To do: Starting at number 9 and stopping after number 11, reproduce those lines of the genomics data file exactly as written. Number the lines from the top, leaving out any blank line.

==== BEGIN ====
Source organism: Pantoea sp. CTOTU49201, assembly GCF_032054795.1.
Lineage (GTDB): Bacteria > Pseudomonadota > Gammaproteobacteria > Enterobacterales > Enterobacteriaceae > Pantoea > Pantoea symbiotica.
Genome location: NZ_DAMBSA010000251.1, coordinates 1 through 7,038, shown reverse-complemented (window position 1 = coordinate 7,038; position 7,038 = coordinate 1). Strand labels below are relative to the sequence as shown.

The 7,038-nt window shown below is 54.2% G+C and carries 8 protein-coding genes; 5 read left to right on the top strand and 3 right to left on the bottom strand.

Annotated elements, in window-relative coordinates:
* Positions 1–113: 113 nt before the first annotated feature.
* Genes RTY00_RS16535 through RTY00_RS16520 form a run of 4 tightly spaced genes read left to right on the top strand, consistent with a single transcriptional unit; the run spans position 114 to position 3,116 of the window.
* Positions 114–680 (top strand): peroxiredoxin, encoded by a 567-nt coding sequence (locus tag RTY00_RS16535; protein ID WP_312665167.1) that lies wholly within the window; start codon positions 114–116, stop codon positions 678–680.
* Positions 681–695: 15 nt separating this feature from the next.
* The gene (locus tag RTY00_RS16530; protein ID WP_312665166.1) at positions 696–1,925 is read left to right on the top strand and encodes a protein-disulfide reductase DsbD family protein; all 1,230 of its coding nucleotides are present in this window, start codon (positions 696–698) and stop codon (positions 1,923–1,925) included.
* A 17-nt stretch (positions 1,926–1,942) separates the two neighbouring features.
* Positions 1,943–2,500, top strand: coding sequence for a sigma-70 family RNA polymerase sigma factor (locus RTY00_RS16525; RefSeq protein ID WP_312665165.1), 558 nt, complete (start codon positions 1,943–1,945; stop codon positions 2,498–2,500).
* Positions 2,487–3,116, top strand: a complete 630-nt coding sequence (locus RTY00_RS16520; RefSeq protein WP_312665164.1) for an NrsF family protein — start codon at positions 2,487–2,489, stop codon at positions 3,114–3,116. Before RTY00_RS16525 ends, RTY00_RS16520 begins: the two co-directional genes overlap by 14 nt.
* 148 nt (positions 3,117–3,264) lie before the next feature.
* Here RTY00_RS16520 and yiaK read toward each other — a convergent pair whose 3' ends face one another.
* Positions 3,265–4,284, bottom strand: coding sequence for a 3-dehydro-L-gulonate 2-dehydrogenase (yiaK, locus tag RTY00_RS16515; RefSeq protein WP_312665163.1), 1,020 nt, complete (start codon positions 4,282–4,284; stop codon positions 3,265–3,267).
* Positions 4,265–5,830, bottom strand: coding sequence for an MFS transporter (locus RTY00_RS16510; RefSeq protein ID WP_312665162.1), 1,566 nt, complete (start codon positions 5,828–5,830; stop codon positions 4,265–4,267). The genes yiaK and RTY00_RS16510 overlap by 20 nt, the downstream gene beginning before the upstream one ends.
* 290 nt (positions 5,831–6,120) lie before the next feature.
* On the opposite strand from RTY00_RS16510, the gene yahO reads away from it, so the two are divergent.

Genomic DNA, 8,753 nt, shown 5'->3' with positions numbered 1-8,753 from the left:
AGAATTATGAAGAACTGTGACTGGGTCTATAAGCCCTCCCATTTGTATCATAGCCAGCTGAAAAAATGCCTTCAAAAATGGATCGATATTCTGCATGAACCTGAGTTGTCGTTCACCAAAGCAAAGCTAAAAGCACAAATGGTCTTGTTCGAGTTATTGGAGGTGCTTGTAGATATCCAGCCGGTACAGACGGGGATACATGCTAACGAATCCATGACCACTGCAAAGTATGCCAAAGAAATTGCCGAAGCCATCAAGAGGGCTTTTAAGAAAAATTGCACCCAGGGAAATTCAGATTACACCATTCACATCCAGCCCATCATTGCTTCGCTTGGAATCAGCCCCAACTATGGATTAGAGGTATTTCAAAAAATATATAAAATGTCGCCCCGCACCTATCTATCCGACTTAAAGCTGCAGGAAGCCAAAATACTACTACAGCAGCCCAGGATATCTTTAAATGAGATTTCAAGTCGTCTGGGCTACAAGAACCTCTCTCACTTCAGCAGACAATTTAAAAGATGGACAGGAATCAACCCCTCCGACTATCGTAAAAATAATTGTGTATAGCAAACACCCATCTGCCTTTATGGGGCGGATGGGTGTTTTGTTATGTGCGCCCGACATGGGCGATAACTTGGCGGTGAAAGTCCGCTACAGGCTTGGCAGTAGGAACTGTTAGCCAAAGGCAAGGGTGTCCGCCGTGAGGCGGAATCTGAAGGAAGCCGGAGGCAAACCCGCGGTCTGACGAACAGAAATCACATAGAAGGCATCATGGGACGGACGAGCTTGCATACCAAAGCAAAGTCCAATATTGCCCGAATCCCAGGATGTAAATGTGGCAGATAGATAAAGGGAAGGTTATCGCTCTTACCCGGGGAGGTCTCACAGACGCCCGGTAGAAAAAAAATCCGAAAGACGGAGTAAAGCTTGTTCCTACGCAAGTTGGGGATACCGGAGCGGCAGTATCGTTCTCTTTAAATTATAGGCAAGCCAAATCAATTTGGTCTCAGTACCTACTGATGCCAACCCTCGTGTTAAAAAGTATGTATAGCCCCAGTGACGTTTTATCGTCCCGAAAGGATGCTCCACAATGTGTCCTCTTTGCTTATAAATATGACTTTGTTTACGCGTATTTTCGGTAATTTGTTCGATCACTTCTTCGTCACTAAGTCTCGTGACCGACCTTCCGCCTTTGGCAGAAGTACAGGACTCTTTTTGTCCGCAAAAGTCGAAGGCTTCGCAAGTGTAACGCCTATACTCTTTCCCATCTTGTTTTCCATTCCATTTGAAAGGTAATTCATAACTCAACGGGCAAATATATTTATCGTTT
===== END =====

* Positions 681–695: 15 nt separating this feature from the next.
* The gene (locus tag RTY00_RS16530; protein ID WP_312665166.1) at positions 696–1,925 is read left to right on the top strand and encodes a protein-disulfide reductase DsbD family protein; all 1,230 of its coding nucleotides are present in this window, start codon (positions 696–698) and stop codon (positions 1,923–1,925) included.
* A 17-nt stretch (positions 1,926–1,942) separates the two neighbouring features.